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Airbus revamping its compliance controls

Jaclyn Jaeger | May 26, 2017

Airbus announced this month the establishment of an independent review panel to help improve its compliance controls and culture, as the European aircraft maker faces numerous investigations into allegations of bribery and corruption across several countries.

In its 2016 annual report, Airbus said it’s facing a series of investigation over bribery allegations in Austria, Greece, Germany, Indonesia, Pakistan, Romania, Thailand, Turkey, and the United Kingdom. Additionally, the U.K. Serious Fraud Office (SFO) is investigating Airbus subsidiary GPT concerning a service contract in Saudi Arabia that pre-dated the acquisition by Airbus in 2007.

Last year, too, Airbus disclosed it was under coordinated investigations by the SFO and France’s Parquet National Financier (PNF) into allegations of fraud, bribery, and corruption in its civil aviation business relating to self-reported misstatements and omissions concerning third-party consultants. “We have been cooperating fully with the investigations that ensued and further improving our compliance system is obviously our number one priority now,” Airbus CEO Tom Enders stated.

“However, to embed irreproachable behaviours in all our business undertakings sustainably, we must take a hard look at both our systems and our culture,” Enders added. “That’s why we have chosen to elect highly experienced independent experts to challenge and guide us going forward.”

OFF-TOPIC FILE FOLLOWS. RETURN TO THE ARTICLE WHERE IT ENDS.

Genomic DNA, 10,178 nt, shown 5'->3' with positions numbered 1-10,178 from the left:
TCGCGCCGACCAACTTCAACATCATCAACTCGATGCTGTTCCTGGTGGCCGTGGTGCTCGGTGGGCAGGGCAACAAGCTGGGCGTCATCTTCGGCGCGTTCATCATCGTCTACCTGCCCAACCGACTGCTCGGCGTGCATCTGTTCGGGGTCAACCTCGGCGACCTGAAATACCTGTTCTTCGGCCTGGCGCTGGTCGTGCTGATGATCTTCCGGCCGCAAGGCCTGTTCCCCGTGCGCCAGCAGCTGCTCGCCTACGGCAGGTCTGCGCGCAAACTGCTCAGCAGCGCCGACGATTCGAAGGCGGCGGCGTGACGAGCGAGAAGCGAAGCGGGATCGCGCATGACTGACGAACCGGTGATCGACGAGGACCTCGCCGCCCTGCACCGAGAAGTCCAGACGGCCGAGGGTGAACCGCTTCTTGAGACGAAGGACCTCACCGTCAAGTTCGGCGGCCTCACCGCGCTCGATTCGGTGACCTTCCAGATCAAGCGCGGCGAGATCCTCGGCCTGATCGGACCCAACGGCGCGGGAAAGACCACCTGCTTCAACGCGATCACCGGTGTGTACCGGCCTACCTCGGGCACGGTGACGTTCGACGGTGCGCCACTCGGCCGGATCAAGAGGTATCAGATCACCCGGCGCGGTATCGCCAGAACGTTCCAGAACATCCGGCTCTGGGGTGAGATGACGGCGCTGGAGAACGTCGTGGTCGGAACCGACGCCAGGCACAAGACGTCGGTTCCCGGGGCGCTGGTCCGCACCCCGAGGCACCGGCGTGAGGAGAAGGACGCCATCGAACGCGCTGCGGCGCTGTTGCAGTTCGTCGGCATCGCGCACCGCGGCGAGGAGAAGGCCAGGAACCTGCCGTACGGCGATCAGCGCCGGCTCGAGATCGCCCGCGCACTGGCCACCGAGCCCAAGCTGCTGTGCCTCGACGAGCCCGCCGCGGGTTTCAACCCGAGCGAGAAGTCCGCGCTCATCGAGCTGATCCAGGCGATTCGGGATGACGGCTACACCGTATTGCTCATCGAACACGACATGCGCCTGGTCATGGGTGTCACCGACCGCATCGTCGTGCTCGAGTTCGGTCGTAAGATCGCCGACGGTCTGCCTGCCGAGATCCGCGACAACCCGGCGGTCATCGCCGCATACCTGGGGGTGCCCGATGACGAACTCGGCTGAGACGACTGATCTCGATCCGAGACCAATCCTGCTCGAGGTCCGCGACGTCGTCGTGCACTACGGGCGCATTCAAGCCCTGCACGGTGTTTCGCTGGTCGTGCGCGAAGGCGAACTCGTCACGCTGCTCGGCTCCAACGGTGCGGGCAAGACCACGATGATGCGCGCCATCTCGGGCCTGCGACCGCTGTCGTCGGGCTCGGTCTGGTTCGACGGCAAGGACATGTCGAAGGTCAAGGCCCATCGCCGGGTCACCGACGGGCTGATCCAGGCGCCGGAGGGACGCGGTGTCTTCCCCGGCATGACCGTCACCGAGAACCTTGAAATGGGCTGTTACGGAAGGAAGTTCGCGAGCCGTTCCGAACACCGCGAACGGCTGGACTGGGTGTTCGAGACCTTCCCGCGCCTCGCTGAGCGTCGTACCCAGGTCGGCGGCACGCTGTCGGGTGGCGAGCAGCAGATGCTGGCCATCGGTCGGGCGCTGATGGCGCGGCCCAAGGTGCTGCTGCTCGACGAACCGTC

The newly established Independent Compliance Review Panel (ICRP) is made up of members all well-versed in compliance monitoring of large corporations. Furthermore, they will have access to all levels of the company and will report to Embers and the board on how to further improve Airbus’ compliance processes, policies, organisation, and culture.

The ICRP will be made up of the following members:

  • Lord Gold: A senior litigator with extensive experience working with corporations, governments, and regulators around the world, and who reviewed Rolls-Royce’s global anti-corruption compliance policies following bribery allegations in various countries.
  • Noëlle Lenoir: Former French Minister of European Affairs and a member of the Conseil d’Etat, France’s highest court in administrative and tax matters.
  • Theodor Waigel: Germany’s former Federal Minister of Finance of Germany and a former outside compliance monitor for Siemens.

“Lord Gold, Noëlle Lenoir, and Theo Waigel will support us in our ongoing efforts to put in place a meaningful change programme which addresses the issues that have been identified,” Enders said.

Review of business partner relationships. In response to its regulatory investigations and commercial disputes, Airbus said in its annual report that it’s in the process of enhancing “certain of its policies, procedures, and practices, including ethics and compliance.”

Specifically, it is in the process of revising and implementing improved procedures, including its engagement of third parties, and particularly with respect to sales-support activities. Airbus said it is also “conducting enhanced due diligence as a pre-condition for future or continued engagement and to inform decisions on corresponding payments.”

Airbus said it has “engaged legal, investigative, and forensic accounting expertise of the highest calibre to undertake a comprehensive review of all relevant third-party business consultant relationships and related subject matters.” Together, Airbus stated, these experts are using advanced software tools to analyse massive amounts of electronic and hard copy documents as part of the investigation.

Airbus said it will take “appropriate action against those found to have engaged in any wrongdoing or misconduct.” John Harrison, general counsel and head of the legal and compliance team at Airbus, leads the enhancements to the compliance programme and in supporting authorities with the investigations.